By Joel Warner
By Michael Roberts
By Alan Prendergast
By Michael Roberts
By Michael Roberts
By Amber Taufen
By Patricia Calhoun
By William Breathes
And while Andrade's DNA was all over the vibrator, it was nowhere on Angie — not in her mouth, under her fingernails or anywhere on her body. There was semen in her underwear, the expert said, but it was her own. Angie still had a functioning penis.
Although Andrade told police that Angie performed oral sex on him on July 15, that confession was thrown out by the judge, and the jury never heard it. Prosecutors brushed aside assertions that the two had sex, emphasizing that it's impossible to know for sure. Instead, they characterized Andrade's stay at Angie's apartment as a sleepover; the way the beds were set up makes it seem like he was a friend crashing on her floor.
Is Andrade bisexual?
Prosecutors hint that he was. His lawyers vehemently deny it.
This much is clear: Andrade was involved in complicated, romantic relationships with more than one woman. One of them, Felicia Mendoza, taught him how to use MocoSpace, a social networking website accessed mainly via cell phones. Mendoza says she saw Andrade trolling a bisexual chat room one time when he was on MocoSpace.
In fact, Andrade met Angie on MocoSpace, though it's unclear when or in what part of the website. Angie's profile said she was female. A representative from MocoSpace says there is no "transgender" option.
Andrade's lawyers discounted suggestions that he's bisexual or gay, saying he could have been looking for bisexual women on MocoSpace, since they're also attracted to men. At trial, they asked Mendoza if she thought Andrade was bisexual. No, she said. Would you describe him as a straight male, they asked? Yes, she answered.
When the police first arrested Andrade for Angie's murder, he told them he thought he'd killed "it," according to an arrest affidavit. In jailhouse phone conversations with his ex-girlfriends, Andrade made comments such as "Gay things need to die," and he called one of his ex-girlfriend's friends a "gay fool."
He also said this: "It's not like I just went up to a schoolteacher and shot her in the head, you know what I mean? Not like I killed a law-abiding, straight citizen."
Kundelius says she was "kind of baffled" by the prosecution's suggestion that Andrade was bisexual. "I don't know what that was about," she says. She says there was "no evidence or indication" that Andrade was anything but straight.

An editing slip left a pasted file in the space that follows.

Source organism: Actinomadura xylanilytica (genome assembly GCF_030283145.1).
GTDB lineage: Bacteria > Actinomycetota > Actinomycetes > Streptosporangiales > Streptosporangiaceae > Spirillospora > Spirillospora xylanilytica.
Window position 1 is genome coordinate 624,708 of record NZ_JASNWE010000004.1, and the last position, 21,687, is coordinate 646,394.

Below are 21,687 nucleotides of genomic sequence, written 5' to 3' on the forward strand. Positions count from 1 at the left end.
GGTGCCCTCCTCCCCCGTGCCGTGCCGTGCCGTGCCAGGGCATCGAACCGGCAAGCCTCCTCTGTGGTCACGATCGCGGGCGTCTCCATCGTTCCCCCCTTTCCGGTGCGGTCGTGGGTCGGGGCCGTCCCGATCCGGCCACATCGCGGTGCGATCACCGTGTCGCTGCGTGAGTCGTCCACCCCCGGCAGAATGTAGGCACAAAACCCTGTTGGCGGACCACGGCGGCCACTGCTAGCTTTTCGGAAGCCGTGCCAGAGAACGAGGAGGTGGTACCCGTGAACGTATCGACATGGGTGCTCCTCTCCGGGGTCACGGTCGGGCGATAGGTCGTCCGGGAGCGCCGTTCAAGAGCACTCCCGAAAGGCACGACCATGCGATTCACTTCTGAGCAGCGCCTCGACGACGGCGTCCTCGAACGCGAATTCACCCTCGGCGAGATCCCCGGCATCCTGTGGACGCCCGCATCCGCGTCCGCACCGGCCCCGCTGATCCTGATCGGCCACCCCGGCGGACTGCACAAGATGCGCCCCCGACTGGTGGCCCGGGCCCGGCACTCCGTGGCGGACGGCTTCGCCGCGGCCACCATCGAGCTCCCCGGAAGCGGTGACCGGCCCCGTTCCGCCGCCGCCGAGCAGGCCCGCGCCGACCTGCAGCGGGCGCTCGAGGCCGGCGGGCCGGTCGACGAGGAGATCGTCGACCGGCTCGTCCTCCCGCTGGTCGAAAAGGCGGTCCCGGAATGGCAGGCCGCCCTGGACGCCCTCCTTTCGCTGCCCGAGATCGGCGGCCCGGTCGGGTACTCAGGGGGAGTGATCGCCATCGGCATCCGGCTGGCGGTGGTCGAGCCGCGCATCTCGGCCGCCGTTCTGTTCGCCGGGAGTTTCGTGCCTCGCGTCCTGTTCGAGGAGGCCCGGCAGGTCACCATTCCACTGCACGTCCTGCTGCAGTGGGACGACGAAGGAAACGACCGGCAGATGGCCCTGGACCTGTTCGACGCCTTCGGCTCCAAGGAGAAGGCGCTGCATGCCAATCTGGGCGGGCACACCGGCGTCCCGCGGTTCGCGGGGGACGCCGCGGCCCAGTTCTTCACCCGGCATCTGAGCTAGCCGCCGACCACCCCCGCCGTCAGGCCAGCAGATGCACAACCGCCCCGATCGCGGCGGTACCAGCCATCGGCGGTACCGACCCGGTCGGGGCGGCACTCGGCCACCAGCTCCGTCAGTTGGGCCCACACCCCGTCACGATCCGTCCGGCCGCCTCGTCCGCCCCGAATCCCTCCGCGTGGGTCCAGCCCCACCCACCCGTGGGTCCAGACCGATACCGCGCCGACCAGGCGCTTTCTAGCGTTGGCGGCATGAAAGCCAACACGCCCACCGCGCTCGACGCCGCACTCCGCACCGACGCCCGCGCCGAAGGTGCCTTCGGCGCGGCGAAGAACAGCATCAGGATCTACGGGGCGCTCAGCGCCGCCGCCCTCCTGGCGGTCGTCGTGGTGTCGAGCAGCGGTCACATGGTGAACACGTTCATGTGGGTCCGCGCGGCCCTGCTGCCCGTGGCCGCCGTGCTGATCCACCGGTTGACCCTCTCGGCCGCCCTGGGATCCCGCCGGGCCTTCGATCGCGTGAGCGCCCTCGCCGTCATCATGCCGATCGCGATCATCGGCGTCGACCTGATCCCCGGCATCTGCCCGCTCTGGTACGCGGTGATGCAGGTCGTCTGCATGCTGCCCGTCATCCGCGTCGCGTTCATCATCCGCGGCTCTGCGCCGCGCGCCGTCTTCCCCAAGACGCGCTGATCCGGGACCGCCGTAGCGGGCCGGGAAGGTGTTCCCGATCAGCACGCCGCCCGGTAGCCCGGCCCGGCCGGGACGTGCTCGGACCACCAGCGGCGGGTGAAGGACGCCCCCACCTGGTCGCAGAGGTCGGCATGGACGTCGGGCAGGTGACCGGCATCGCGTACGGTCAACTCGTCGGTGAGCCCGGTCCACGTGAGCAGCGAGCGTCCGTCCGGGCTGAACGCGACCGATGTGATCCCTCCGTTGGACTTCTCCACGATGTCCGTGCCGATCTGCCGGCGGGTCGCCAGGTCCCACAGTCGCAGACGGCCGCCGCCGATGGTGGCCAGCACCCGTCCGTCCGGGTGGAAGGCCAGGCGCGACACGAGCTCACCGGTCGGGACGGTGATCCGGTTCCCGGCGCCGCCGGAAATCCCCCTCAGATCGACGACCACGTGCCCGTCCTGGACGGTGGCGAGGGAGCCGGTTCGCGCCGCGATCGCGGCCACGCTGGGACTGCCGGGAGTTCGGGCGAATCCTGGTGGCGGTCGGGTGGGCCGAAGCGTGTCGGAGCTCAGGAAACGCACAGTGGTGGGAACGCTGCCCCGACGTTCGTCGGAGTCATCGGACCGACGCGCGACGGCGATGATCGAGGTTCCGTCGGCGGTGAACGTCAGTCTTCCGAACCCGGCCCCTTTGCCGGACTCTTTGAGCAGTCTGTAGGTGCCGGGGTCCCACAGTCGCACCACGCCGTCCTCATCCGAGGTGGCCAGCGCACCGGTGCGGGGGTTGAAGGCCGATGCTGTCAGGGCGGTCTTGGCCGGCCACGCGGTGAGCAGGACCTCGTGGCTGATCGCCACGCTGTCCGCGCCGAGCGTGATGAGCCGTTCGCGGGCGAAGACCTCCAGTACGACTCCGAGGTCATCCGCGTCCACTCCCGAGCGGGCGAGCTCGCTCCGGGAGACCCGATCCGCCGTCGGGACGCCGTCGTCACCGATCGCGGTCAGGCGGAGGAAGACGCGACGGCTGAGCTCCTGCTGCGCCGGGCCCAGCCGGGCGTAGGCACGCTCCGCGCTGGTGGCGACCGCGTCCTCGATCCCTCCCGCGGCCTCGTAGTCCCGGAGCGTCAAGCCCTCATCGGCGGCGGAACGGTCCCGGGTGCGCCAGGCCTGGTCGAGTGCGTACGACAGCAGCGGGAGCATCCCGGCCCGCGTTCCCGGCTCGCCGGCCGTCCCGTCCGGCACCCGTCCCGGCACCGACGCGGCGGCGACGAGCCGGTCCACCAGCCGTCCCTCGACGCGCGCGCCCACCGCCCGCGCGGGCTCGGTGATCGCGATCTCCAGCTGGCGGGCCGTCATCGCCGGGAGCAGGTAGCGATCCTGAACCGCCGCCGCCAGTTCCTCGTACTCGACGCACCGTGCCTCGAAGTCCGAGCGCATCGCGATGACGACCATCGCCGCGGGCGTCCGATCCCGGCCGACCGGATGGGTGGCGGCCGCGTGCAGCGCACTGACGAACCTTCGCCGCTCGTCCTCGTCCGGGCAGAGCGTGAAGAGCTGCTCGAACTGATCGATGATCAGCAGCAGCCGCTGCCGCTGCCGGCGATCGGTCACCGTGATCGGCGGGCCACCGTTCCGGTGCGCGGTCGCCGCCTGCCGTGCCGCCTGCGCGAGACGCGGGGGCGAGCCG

But some observers say his comments — and his actions — show he had something to hide. Transgender blogger Autumn Sandeen, a former Navy officer who transitioned from male to female in 2003 and now writes for the GLBT blog Pam's House Blend, was particularly vocal. "It looks to me that a publicly homophobic, closeted gay or bisexual man killed a woman he saw as trans and gay because he didn't want to be identified as gay himself," Sandeen wrote the day after the vibrator was introduced into evidence. "In my mind, this reads as a crime of angry regret instead of a crime of passion."
What role did gender-specific language play at the trial?
Both sides tried to use it to their advantage.
When Maria Zapata first met with the lawyers who would be prosecuting her daughter's murder case, she had one question: Are you accepting of gays, lesbians and transgender people? Once they answered yes, she followed up with this: How will you refer to my baby?
Throughout the trial, prosecutors called her "Angie," the name she chose for herself when she started living as a woman. They referred to her as "she," talked about "her" cell phone, and said the community had "lost a young woman."
The defense did just the opposite, referring to her as "Justin," her given name. They asked questions about "his" appearance and "his" breasts and whether "he" lied about "his" gender. They made references to "Allen and Justin."
The effect was sometimes confusing for witnesses such as police officers and medical experts, who tended to oscillate between female and male pronouns depending on who was asking the questions. But Angie's family and friends didn't waver. When defense attorneys questioned them about Justin, they answered by referring to Angie.
Kundelius says part of the defense's strategy was to constantly remind jurors that Angie was biologically male. "Our defense was that Allen was deceived," she says. "And Angie was a male." She and her fellow attorneys debated how to refer to Angie during the trial, and "in the end, we decided that was the best way to represent Allen."
Mindy Barton, legal director of the Gay, Lesbian, Bisexual and Transgender Community Center of Colorado and a close observer of the trial, says the tactic didn't work. "It seems clear that the jury was not swayed by that," Barton says. "It was clear upon opening arguments to the jury that we're talking about Angie, we're talking about her, we're talking about a person that deserves respect and has been brutally killed. And out of respect for her, they should treat Angie as the woman that she was."
Why did Andrade drive Angie's car around and otherwise act so strangely after the murder?